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Opponents chew up proposed Durham food tax

Posted November 4, 2008

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— Durham County voters on Tuesday overwhelmingly rejected a proposed 1 percent meal tax that proponents had said was needed to fund cultural and recreational projects.

Almost three-quarters of voters cast ballots against the measure, according to unofficial results.

County and city leaders worked for the better part of two decades for the tax, which would have been applied to restaurant meals and prepared food at grocery stores.

Proponents said the tax would raise between $5 million and $7 million a year, with the average person paying a minimum of approximately $20 a year. Raising the same amount via property taxes would mean an additional $300 a year on a $150,000 home, they said.

Opponents said such a tax is poor timing in a struggling economy.

The Durham Citizens Against the Food Tax, organized by Dallas Woodhouse, the director of the anti-tax group Americans for Prosperity in Wake County, had organized the opposition with some residents and the Restaurant and Lodging Association.

Proponents said outsiders shouldn't play a role in the referendum.

Wake County, Hillsborough, Charlotte and Fayetteville have similar taxes. The Wake County food and beverage tax collected more than $16 million last year, helping to fund projects like the RBC Center.


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  • whatusay Nov 5, 2008

    You defiant tax voters will be blind sided by a property tax increase. Your county commissioners will show you, and there is nothing you can do about it.

  • BadDayforButch Nov 5, 2008

    This is hilarious ! The people in Durham overwhelmingly voted for Democrats who are going to raise taxes a lot more than this, but when presented with a minimal tax to vote on, they oppose it. This little tax will be the least of their worries !

  • lee5376 Nov 5, 2008

    Too bad this had so much opposition...I was in minority that voted for it apparently...I personally felt at a price tag of pennies up to $0.75 (for an estimated family of 4 meal at $75 )for every meal out was not a great cost to fund cultural/ rec projects that would enhance our community.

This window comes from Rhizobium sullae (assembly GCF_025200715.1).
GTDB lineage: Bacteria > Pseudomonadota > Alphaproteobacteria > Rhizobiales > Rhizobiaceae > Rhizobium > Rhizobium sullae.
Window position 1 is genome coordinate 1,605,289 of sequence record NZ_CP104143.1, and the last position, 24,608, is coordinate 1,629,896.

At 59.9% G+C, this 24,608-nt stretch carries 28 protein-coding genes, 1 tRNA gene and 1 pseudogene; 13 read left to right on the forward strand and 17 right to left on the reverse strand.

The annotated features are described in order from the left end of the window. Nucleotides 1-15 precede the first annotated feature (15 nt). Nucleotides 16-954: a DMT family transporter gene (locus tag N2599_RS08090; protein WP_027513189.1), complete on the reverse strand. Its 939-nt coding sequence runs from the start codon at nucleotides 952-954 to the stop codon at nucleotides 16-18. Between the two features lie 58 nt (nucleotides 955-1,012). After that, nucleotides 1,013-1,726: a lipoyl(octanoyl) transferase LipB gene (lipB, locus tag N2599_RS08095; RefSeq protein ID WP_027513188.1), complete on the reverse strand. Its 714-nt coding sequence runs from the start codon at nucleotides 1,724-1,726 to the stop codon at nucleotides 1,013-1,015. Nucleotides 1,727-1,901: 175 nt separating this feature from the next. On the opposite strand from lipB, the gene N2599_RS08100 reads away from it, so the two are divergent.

• davidbh61255 Nov 5, 2008

    I agree the users, performers and artists need to anti-up for these multi-million dollar facilities. I just can't help but think this new tax would be abused like our other taxes and fees,and levies and assessments and any other money that the Durham governments' recieve. Durham can't be fixed with more lights and a new paint job. Our poverty areas are getting bigger and more populated! FIX THAT!

  • thefensk Nov 5, 2008

    Yay. There are a few places in Durham I like so now I don't have to skip them.

    on this: "Proponents said outsiders shouldn't play a role in the referendum."

    Reminds me of an alcohol referendum years ago in Abiliene TX. It was dry. There was a little wet precinct "town" called Impact. Virtually all the money for the opposition campaign came from the liquor store owners in Impact. After the referendum passed, Impact pretty much just disappeared.

  • AuntySocial Nov 5, 2008

    No Doug, the closest I have seen the RBC Center is driving down 40. I can't afford to go there. I wonder if there is a way for Wake County residents to rise up and repeal that unnecessary tax here.

  • whatelseisnew Nov 5, 2008

    good job Durham voters.

  • iron fist Nov 5, 2008

    The citizens of Durham won round one. The mayor is trying to rasie taxes without the citizens getting to vote. We need to vote him out. ENOUGH TAXES DURHAM !!!!

  • DougWare.NET Nov 5, 2008

    Hmmm....the wake county version of the tax helped raise money for the RBC Center? Did that place need any help? Have you seen the food prices there?

    I live in Durham, I voted against the food tax because it was a bad idea.

  • 68_polara Nov 5, 2008

    "Why don't these day dreamers who want to increase taxes start charging people who use the cultural and athletic facilities instead of forcing every citizen to share in the burden of supporting it?"

    because that would be counter to the socialistic objectives of the liberal leaders of Durham.